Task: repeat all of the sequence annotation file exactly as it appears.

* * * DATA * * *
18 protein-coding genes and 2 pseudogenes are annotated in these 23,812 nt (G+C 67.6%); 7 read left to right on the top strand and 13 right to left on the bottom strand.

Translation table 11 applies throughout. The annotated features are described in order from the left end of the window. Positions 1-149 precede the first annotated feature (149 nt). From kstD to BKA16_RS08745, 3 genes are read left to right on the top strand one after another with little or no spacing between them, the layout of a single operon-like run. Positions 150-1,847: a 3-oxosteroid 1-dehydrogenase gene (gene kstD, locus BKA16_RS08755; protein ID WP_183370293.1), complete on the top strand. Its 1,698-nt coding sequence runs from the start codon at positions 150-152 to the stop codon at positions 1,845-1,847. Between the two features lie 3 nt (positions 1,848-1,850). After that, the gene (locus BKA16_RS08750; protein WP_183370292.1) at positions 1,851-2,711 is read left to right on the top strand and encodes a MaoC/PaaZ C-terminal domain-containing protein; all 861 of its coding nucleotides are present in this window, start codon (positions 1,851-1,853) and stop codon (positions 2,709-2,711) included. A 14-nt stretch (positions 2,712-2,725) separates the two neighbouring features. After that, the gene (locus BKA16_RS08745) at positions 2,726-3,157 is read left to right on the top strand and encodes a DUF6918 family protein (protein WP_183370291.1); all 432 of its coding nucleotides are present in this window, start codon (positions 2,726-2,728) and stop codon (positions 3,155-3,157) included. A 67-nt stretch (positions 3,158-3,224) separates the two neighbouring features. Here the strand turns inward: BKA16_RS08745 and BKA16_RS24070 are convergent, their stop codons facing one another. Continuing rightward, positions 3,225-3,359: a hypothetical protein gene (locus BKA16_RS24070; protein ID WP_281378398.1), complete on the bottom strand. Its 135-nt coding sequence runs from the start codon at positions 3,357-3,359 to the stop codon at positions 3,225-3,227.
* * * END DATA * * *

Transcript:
18 protein-coding genes and 2 pseudogenes are annotated in these 23,812 nt (G+C 67.6%); 7 read left to right on the top strand and 13 right to left on the bottom strand.

Translation table 11 applies throughout. The annotated features are described in order from the left end of the window. Positions 1-149 precede the first annotated feature (149 nt). From kstD to BKA16_RS08745, 3 genes are read left to right on the top strand one after another with little or no spacing between them, the layout of a single operon-like run. Positions 150-1,847: a 3-oxosteroid 1-dehydrogenase gene (gene kstD, locus BKA16_RS08755; protein ID WP_183370293.1), complete on the top strand. Its 1,698-nt coding sequence runs from the start codon at positions 150-152 to the stop codon at positions 1,845-1,847. Between the two features lie 3 nt (positions 1,848-1,850). After that, the gene (locus BKA16_RS08750; protein WP_183370292.1) at positions 1,851-2,711 is read left to right on the top strand and encodes a MaoC/PaaZ C-terminal domain-containing protein; all 861 of its coding nucleotides are present in this window, start codon (positions 1,851-1,853) and stop codon (positions 2,709-2,711) included. A 14-nt stretch (positions 2,712-2,725) separates the two neighbouring features. After that, the gene (locus BKA16_RS08745) at positions 2,726-3,157 is read left to right on the top strand and encodes a DUF6918 family protein (protein WP_183370291.1); all 432 of its coding nucleotides are present in this window, start codon (positions 2,726-2,728) and stop codon (positions 3,155-3,157) included. A 67-nt stretch (positions 3,158-3,224) separates the two neighbouring features. Here the strand turns inward: BKA16_RS08745 and BKA16_RS24070 are convergent, their stop codons facing one another. Continuing rightward, positions 3,225-3,359: a hypothetical protein gene (locus BKA16_RS24070; protein ID WP_281378398.1), complete on the bottom strand. Its 135-nt coding sequence runs from the start codon at positions 3,357-3,359 to the stop codon at positions 3,225-3,227.